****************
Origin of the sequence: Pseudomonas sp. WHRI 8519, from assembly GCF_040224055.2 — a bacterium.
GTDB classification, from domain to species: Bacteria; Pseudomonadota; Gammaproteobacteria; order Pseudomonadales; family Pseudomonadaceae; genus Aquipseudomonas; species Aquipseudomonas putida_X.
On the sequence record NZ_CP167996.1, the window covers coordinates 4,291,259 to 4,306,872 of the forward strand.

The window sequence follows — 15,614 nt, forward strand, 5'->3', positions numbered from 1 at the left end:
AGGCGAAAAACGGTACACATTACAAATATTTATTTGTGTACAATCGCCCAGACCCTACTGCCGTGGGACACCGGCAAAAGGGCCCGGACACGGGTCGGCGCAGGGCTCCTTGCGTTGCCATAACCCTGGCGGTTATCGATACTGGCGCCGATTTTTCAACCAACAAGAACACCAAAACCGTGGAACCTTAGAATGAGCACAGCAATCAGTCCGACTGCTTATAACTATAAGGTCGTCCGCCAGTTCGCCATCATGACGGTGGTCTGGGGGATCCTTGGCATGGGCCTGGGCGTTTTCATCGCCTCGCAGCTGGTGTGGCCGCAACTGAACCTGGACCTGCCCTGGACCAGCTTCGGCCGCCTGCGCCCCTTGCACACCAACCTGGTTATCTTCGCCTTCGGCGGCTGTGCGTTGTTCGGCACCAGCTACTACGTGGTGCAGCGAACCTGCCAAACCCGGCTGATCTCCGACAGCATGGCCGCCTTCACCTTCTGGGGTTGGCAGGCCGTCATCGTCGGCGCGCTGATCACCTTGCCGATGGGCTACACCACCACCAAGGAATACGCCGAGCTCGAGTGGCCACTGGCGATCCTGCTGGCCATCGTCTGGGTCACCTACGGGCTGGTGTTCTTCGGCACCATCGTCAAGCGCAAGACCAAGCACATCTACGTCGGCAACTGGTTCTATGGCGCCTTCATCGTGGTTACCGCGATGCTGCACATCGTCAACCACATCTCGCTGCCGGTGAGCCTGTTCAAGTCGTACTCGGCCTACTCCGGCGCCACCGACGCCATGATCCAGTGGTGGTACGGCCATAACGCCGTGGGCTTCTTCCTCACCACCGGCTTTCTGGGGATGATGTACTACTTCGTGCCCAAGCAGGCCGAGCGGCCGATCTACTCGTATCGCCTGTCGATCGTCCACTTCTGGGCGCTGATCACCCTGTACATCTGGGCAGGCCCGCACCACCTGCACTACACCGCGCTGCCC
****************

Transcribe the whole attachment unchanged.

Origin of the sequence: Pseudomonas sp. WHRI 8519, from assembly GCF_040224055.2 — a bacterium.
GTDB classification, from domain to species: Bacteria; Pseudomonadota; Gammaproteobacteria; order Pseudomonadales; family Pseudomonadaceae; genus Aquipseudomonas; species Aquipseudomonas putida_X.
On the sequence record NZ_CP167996.1, the window covers coordinates 4,291,259 to 4,306,872 of the forward strand.

The window sequence follows — 15,614 nt, forward strand, 5'->3', positions numbered from 1 at the left end:
AGGCGAAAAACGGTACACATTACAAATATTTATTTGTGTACAATCGCCCAGACCCTACTGCCGTGGGACACCGGCAAAAGGGCCCGGACACGGGTCGGCGCAGGGCTCCTTGCGTTGCCATAACCCTGGCGGTTATCGATACTGGCGCCGATTTTTCAACCAACAAGAACACCAAAACCGTGGAACCTTAGAATGAGCACAGCAATCAGTCCGACTGCTTATAACTATAAGGTCGTCCGCCAGTTCGCCATCATGACGGTGGTCTGGGGGATCCTTGGCATGGGCCTGGGCGTTTTCATCGCCTCGCAGCTGGTGTGGCCGCAACTGAACCTGGACCTGCCCTGGACCAGCTTCGGCCGCCTGCGCCCCTTGCACACCAACCTGGTTATCTTCGCCTTCGGCGGCTGTGCGTTGTTCGGCACCAGCTACTACGTGGTGCAGCGAACCTGCCAAACCCGGCTGATCTCCGACAGCATGGCCGCCTTCACCTTCTGGGGTTGGCAGGCCGTCATCGTCGGCGCGCTGATCACCTTGCCGATGGGCTACACCACCACCAAGGAATACGCCGAGCTCGAGTGGCCACTGGCGATCCTGCTGGCCATCGTCTGGGTCACCTACGGGCTGGTGTTCTTCGGCACCATCGTCAAGCGCAAGACCAAGCACATCTACGTCGGCAACTGGTTCTATGGCGCCTTCATCGTGGTTACCGCGATGCTGCACATCGTCAACCACATCTCGCTGCCGGTGAGCCTGTTCAAGTCGTACTCGGCCTACTCCGGCGCCACCGACGCCATGATCCAGTGGTGGTACGGCCATAACGCCGTGGGCTTCTTCCTCACCACCGGCTTTCTGGGGATGATGTACTACTTCGTGCCCAAGCAGGCCGAGCGGCCGATCTACTCGTATCGCCTGTCGATCGTCCACTTCTGGGCGCTGATCACCCTGTACATCTGGGCAGGCCCGCACCACCTGCACTACACCGCGCTGCCC